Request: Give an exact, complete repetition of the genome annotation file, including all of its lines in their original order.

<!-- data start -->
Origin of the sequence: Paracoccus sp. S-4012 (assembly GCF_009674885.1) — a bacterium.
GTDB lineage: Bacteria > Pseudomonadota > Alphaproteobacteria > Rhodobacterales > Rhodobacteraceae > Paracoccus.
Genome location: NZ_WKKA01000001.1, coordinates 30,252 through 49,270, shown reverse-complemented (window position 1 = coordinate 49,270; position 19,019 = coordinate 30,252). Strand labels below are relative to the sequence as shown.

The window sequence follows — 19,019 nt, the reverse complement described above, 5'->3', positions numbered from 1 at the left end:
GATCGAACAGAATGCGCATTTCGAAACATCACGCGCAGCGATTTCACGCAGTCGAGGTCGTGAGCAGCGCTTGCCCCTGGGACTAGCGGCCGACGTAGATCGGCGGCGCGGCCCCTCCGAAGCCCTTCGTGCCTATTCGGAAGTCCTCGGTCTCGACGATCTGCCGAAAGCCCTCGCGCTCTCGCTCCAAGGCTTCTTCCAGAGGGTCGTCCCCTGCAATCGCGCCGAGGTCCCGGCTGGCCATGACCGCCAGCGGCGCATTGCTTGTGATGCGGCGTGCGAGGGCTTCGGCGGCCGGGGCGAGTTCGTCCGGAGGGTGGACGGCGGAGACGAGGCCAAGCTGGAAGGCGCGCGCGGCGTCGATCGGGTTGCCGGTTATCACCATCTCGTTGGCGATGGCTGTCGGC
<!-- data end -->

Origin of the sequence: Paracoccus sp. S-4012 (assembly GCF_009674885.1) — a bacterium.
GTDB lineage: Bacteria > Pseudomonadota > Alphaproteobacteria > Rhodobacterales > Rhodobacteraceae > Paracoccus.
Genome location: NZ_WKKA01000001.1, coordinates 30,252 through 49,270, shown reverse-complemented (window position 1 = coordinate 49,270; position 19,019 = coordinate 30,252). Strand labels below are relative to the sequence as shown.

The window sequence follows — 19,019 nt, the reverse complement described above, 5'->3', positions numbered from 1 at the left end:
GATCGAACAGAATGCGCATTTCGAAACATCACGCGCAGCGATTTCACGCAGTCGAGGTCGTGAGCAGCGCTTGCCCCTGGGACTAGCGGCCGACGTAGATCGGCGGCGCGGCCCCTCCGAAGCCCTTCGTGCCTATTCGGAAGTCCTCGGTCTCGACGATCTGCCGAAAGCCCTCGCGCTCTCGCTCCAAGGCTTCTTCCAGAGGGTCGTCCCCTGCAATCGCGCCGAGGTCCCGGCTGGCCATGACCGCCAGCGGCGCATTGCTTGTGATGCGGCGTGCGAGGGCTTCGGCGGCCGGGGCGAGTTCGTCCGGAGGGTGGACGGCGGAGACGAGGCCAAGCTGGAAGGCGCGCGCGGCGTCGATCGGGTTGCCGGTTATCACCATCTCGTTGGCGATGGCTGTCGGC